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dc.contributor.authorChao, Michael
dc.contributor.authorLarkins-Ford, Jonah
dc.contributor.authorTucey, Tim M
dc.contributor.authorHart, Anne C
dc.date.accessioned2011-05-11T02:23:55Z
dc.date.issued2005
dc.identifier.citationChao, Michael Y., Jonah Larkins-Ford, Tim M. Tucey, and Anne C. Hart. 2005. lin-12 Notch functions in the adult nervous system of C. elegans. BMC Neuroscience 6: 45.en_US
dc.identifier.issn1471-2202en_US
dc.identifier.urihttp://nrs.harvard.edu/urn-3:HUL.InstRepos:4887117
dc.description.abstractBackground: Notch signaling pathways are conserved across species and traditionally have been implicated in cell fate determination during embryonic development. Notch signaling components are also expressed postdevelopmentally in the brains of adult mice and Drosophila. Recent studies suggest that Notch signaling may play a role in the physiological, rather than developmental, regulation of neurons. Here, we investigate a new non-developmental role for Caenorhabditis elegans lin-12 Notch signaling in neurons regulating the spontaneous reversal rate during locomotion. Results: The spontaneous reversal rate of C. elegans during normal locomotion is constant. Both lin-12 gain and loss of function mutant animals had significantly increased reversal rates compared to wild type controls. These defects were caused by lin-12 activity, because the loss of function defect could be rescued by a wild type lin-12 transgene. Furthermore, overexpression of lin-12 recapitulated the gain-of-function defect. Increasing or decreasing lin-12 activity in the postdevelopmental adult animal was sufficient to rapidly and reversibly increase reversals, thereby excluding a developmental role for lin-12. Although lin-12 is expressed in the vulval and somatic gonad lineages, we find that these tissues play no role in regulating reversal rates. In contrast, altering lin-12 activity specifically in the nervous system was sufficient to increase reversals. These behavioral changes require components of the canonical lin-12 signaling cascade, including the ligand lag-2 and the transcriptional effector lag-1. Finally, the C. elegans AMPA/kainate glutamate receptor homolog glr-1 shows strong genetic interactions with lin-12, suggesting that glr-1 and/or other glutamate gated channels may be targets of lin-12 regulation. Conclusion: Our results demonstrate a neuronal role for lin-12 Notch in C. elegans and suggest that lin-12 acutely regulates neuronal physiology to modulate animal behavior, without altering neuronal cell fate specification or neurite outgrowth. This is consistent with a role for Notch signaling in neurological disease with late onset symptoms.en_US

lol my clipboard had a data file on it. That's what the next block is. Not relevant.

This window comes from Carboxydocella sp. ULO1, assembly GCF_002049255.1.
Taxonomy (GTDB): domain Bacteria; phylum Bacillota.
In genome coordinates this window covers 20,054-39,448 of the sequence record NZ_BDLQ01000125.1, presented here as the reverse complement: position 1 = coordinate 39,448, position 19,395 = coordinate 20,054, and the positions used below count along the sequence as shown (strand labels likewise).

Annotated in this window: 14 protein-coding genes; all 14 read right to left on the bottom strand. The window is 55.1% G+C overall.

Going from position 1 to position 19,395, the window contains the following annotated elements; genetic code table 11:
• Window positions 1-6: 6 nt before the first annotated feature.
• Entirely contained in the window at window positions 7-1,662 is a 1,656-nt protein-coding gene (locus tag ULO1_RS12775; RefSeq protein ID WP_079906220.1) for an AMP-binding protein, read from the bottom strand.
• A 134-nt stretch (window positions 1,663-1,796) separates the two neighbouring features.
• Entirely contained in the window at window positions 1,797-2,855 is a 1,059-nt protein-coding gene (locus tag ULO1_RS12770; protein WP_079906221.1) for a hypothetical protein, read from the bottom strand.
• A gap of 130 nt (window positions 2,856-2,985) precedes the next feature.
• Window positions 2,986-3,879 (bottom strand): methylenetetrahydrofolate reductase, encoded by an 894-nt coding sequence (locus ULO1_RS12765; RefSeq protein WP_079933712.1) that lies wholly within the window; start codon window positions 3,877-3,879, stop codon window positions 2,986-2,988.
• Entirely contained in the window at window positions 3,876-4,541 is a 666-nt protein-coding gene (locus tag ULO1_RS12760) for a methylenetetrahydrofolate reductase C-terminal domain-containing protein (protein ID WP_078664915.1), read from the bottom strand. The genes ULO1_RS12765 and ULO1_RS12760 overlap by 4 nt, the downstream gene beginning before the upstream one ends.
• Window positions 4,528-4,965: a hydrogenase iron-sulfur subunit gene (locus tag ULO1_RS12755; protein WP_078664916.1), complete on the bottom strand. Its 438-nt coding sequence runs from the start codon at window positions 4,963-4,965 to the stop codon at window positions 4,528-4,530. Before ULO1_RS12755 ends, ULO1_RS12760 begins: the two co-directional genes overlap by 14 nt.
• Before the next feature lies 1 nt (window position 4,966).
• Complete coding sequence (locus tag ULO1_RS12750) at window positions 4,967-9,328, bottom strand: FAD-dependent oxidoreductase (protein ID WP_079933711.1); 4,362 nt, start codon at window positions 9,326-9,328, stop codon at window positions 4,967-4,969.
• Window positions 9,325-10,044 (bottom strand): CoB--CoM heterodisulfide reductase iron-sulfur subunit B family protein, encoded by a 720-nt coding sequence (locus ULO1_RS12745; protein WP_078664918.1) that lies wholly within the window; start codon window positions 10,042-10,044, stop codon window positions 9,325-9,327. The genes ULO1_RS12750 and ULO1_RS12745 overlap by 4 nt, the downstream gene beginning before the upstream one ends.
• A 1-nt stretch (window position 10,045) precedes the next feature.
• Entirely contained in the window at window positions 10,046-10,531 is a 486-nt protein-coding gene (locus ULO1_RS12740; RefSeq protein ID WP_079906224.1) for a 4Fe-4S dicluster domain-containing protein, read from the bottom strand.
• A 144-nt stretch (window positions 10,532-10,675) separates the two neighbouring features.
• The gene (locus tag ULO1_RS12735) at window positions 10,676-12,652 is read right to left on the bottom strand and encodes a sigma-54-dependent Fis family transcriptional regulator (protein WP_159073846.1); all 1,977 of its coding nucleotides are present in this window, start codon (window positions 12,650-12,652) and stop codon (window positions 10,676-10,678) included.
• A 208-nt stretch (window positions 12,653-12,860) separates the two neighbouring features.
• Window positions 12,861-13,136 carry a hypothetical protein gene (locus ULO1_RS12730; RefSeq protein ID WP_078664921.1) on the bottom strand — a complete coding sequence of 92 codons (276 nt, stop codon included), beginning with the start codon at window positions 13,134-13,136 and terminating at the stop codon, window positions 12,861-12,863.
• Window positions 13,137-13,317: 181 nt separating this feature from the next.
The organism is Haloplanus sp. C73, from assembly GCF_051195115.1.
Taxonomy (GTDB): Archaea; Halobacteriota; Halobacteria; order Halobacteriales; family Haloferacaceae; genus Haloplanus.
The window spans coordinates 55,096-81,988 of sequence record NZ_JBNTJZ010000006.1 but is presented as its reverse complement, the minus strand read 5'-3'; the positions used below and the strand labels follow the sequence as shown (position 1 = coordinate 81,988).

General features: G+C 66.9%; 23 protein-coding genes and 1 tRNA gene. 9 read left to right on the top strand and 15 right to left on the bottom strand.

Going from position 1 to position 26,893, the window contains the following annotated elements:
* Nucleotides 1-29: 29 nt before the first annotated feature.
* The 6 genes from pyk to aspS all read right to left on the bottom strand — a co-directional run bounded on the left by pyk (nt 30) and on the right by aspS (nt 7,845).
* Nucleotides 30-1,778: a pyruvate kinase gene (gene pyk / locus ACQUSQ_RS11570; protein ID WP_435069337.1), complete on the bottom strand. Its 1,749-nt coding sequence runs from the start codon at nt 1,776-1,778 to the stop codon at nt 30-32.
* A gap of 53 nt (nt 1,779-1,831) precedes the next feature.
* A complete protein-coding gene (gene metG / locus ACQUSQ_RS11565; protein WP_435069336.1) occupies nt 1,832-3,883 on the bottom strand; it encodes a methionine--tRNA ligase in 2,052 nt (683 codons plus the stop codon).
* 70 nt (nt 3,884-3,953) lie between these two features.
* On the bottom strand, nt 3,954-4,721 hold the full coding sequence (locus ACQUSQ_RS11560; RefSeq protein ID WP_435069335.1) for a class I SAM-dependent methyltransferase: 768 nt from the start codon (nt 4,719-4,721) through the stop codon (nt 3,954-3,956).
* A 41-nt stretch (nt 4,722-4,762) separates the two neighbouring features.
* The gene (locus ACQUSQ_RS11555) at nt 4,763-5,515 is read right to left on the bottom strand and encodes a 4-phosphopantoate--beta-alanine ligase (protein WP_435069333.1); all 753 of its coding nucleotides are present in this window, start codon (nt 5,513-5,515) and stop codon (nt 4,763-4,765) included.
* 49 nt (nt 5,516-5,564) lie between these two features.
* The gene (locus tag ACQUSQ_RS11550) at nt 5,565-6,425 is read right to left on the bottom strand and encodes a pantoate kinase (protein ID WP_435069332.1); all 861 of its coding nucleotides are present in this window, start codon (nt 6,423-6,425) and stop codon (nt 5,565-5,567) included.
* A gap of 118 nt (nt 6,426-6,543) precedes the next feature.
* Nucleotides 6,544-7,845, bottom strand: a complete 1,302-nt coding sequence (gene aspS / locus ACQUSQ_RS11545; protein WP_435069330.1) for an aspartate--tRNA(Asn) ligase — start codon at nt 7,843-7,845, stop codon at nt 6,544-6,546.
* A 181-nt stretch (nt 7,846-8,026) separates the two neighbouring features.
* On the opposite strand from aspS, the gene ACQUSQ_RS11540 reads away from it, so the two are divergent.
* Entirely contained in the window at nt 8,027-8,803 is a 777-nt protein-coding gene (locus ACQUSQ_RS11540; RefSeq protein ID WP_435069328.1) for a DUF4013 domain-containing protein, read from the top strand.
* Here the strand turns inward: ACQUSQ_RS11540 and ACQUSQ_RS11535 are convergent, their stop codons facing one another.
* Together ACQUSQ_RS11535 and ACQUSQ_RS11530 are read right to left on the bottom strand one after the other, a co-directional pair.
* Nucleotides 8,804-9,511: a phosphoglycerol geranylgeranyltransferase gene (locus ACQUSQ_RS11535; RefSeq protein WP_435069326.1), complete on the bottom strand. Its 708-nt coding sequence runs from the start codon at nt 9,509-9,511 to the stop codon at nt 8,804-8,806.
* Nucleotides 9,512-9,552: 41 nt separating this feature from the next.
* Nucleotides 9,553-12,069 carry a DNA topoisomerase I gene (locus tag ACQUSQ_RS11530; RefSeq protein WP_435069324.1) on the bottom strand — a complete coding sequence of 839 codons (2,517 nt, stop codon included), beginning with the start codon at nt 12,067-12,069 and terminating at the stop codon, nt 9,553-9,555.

dc.language.isoen_USen_US
dc.publisherBioMed Centralen_US
dc.relation.isversionofdoi:10.1186/1471-2202-6-45en_US
dc.relation.hasversionhttp://www.ncbi.nlm.nih.gov/pmc/articles/PMC1181819/pdf/en_US
dash.licenseLAA
dc.titlelin-12 Notch functions in the adult nervous system of C. elegansen_US
dc.typeJournal Articleen_US
dc.description.versionVersion of Recorden_US
dc.relation.journalBMC Neuroscienceen_US
dash.depositing.authorChao, Michael
dc.date.available2011-05-11T02:23:55Z
dash.affiliation.otherSPH^Student Stipends^IIDen_US
dash.affiliation.otherSPH^Student Stipendsen_US
dash.affiliation.otherHMS^Stipendees - Div of Medical Sciencesen_US
dc.identifier.doi10.1186/1471-2202-6-45*
dash.contributor.affiliatedChao, Michael C.


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